Post # 31
Things go wrong but it doesnt make the day a total failure. dont sweat the small stuff.
Wedding industry sells an ideal. It sucks that you got into debt over it but you can’t dwell on it now.
Pay debt off asap because financial worries cause relationship problems and then see how you feel About everything.
Like a PP said, I wondered if the issues ran deeper Than just the day.
Post # 32
- Wedding: September 2005 - A Castle
I didn’t even read all that, but I did read your first two identical threads and seriously, you need to go talk to somebody. This is not normal. It’s like you’re talking about a Broadway production that didn’t go right.
Post # 33
I feel so bad for you. I read your first thread, which wasn’t that long ago. I think you’ve just got to give it time, buddy. Maybe talk to your therapist if you feel like you are obsessing/in an anxiety spiral.
I’d focus on kicking ass at work and working hard to pay down that loan. Can you get an extra, part-time job a few days a month? Start a side hustle? Sell some things on EBay? That would be a positive use for your energy. Or start a new exercise routine–that always helps me when I’m feeling stressed and anxious. You’ll get through this.
Post # 34
Yes I relate. I have an empty feeling thinking back to my summer wedding and things that went wrong, even though we had a great time. Even the music part, like you, I heard songs and thought I should have put those on my iPod, and that was starting to upset me so I had to turn it off! I’ve come to accept some things, like not spending enough time with husband at the wedding- but we have a lifetime to be together. I do regret not seeing all my guests, but now I realize that’s normal not to see or spend a lot of time with everyone. I’m very anxious about a lot of new things in my life- A lot happened quickly in the few weeks surrounding the wedding, including a new job, which I am so nervous about. Waking up is hard, because I have this terrible anxious feeling in the mornings!! I cry every day over something, wedding or job related, or growing old, even. So I’ve been talking to my parents about it, my husband, and I’m going to start therapy. I know some feelings of sadness are normal, but I think I need a little extra help to help me through it. Don’t be worried to get help when you need it! I can’t wait to go to therapy and get all these feelings out!!
Post # 35
My wedding was not the best day of my life. It almost certainly wasn’t worth the money. Even at the wedding, I found myself thinking “can’t wait to go back to attending weddings as a guest!” several times. I won’t run down the list of what went wrong because at the end of the day it doesn’t matter, but I could come up with a laundry list of all the things that went wrong.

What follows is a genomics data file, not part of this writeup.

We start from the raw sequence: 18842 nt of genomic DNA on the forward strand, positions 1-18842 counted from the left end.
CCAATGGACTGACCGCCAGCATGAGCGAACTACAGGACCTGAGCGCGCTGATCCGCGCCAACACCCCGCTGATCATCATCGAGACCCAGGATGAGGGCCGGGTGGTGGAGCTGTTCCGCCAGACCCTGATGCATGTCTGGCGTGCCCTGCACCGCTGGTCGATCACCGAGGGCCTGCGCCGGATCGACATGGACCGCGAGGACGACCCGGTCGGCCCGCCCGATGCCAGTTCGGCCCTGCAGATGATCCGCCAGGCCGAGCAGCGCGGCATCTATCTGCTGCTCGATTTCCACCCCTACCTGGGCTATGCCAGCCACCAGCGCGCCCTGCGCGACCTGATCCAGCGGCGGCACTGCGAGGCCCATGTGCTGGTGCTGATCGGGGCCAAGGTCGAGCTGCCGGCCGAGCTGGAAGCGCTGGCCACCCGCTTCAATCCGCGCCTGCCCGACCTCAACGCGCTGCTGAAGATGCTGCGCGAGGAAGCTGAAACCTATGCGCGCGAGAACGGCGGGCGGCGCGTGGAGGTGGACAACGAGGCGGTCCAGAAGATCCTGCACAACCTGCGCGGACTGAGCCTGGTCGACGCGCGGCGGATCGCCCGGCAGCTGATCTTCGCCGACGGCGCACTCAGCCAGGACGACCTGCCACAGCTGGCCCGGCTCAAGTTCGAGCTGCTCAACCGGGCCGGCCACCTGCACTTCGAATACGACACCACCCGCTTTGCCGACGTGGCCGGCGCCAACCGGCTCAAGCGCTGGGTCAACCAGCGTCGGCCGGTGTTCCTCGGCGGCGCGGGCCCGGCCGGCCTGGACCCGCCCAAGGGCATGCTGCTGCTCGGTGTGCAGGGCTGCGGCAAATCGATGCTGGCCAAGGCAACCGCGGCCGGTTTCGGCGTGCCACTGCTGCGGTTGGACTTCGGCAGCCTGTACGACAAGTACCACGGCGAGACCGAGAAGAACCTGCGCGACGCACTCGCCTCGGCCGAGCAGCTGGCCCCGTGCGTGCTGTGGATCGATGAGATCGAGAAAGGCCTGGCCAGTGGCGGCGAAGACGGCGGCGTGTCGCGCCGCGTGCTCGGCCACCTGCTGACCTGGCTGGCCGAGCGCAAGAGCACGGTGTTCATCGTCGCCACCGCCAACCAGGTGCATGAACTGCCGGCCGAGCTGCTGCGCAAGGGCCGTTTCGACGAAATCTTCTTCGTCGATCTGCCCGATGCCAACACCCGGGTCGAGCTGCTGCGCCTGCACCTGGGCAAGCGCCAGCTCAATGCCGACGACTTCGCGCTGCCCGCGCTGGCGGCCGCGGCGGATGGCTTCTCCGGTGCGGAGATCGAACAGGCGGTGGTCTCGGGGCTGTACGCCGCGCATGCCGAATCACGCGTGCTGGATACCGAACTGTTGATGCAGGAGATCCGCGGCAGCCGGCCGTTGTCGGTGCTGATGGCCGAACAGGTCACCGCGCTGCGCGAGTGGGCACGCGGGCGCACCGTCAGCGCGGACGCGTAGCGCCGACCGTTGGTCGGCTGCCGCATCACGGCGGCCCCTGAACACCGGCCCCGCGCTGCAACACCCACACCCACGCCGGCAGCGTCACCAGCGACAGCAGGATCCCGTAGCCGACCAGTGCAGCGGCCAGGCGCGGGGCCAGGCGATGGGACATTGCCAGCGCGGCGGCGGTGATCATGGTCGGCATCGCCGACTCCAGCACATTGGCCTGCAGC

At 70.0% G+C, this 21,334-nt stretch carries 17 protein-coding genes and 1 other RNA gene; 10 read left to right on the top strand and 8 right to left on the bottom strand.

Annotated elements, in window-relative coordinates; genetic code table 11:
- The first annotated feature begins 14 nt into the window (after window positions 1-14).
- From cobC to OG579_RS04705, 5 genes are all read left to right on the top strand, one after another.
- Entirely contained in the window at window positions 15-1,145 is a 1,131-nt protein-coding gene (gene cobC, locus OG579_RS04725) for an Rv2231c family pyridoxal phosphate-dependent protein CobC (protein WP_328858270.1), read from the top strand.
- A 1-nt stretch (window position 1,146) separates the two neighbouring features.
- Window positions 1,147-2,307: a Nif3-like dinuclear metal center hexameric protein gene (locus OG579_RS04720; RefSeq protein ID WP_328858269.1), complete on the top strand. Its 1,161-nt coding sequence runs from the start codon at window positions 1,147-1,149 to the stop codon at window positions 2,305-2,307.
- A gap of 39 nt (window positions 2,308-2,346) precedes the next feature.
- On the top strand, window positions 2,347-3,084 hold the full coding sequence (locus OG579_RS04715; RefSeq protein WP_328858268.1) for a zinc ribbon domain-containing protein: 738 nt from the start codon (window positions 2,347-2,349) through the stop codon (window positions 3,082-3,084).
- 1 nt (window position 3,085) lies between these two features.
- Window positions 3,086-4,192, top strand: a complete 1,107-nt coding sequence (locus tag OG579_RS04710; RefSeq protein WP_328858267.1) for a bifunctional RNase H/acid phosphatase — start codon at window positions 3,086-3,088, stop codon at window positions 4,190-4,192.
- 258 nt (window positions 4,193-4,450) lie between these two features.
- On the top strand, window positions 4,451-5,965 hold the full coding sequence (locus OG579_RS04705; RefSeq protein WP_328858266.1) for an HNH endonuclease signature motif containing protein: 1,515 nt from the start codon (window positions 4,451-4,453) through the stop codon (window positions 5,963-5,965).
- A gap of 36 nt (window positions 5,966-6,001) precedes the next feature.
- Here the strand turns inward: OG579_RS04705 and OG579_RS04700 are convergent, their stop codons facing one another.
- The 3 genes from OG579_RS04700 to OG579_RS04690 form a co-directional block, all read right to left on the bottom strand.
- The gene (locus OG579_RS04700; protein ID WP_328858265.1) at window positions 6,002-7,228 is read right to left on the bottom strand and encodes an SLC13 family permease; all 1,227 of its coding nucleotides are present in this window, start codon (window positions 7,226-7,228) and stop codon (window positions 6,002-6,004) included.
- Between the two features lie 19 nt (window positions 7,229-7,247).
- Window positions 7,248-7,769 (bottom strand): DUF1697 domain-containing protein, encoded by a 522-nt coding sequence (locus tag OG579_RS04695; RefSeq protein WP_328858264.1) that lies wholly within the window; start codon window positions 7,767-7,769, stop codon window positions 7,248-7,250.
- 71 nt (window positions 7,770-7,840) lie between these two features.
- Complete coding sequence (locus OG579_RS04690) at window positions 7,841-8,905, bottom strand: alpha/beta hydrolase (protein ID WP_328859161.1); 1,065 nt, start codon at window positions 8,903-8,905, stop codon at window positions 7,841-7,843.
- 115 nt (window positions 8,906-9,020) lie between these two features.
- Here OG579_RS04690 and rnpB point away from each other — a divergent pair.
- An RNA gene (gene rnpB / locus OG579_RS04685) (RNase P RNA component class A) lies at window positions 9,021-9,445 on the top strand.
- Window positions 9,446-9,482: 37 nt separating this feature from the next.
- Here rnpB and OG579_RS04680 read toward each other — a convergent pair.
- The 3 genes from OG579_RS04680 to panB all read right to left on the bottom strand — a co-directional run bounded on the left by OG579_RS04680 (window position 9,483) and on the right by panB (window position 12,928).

But I don’t find myself dwelling on it or regretting it in a serious way; I simply felt relief as the few days after the wedding passed and I realized I had the rest of my life ahead of me, and the wedding was no longer the defining part of my life (as it had been while I was planning).
It sounds to me that the root of your regret is that you’ve let the wedding define you and become a bigger deal than it is. You shouldn’t feel like a failure; you’d never planned a wedding before (like most brides) and didn’t know what to prioritize or how to prevent issues. Most brides could come up with some fairly major hiccups. The wedding is a celebration of the marriage, and that’s where you need to put your focus. I know it’s not as easy as saying “you need to get over it,” but I’m sure you have bigger things in your life to focus on now, and I promise you nobody is thinking about your wedding to the extent you are. Forgive yourself and let it go and look forward to the rest of your life! Despite what the wedding industry would have you believe, weddings for the most part are inherently imperfect affairs. I think many women feel shame if the wedding wasn’t perfect, so they gloss over the bad parts and repeat the “best day ever/ everything was beautiful” rhetoric, perpetuating the problem.
Post # 36
You seem to make very totalizing statements such as “to not even enjoy it” which gives the impression that you have made up your mind that you didn’t enjoy it at all. Reading your post there are so many things that I believe are evidence that you actually did enjoy lots about your day ie. your dress/hair/make-up, that your Dad came, the amazing ceremony and what stands out the most, the LOVE between you and your hubby. You also say that the reception is “the one part everyone cares about.” Do you know that for a fact? Because I totally disagree, I personally care way more about the ceremony and witnessing the genuine love between the bride and groom as they say their vows to one another. I actually couldn’t care less how amazing the food/drinks/venue/table decorations/speeches/dancing is at a reception. The ceremony is the special part, the part that matters, the part that weddings are fundamentally all about, the other stuff, at the end of the day is just fluff. In your own words “My ceremony was amazing and tearful, I was so present” and, “I married the man I love.” Focus on this and be gracious to yourself 🙂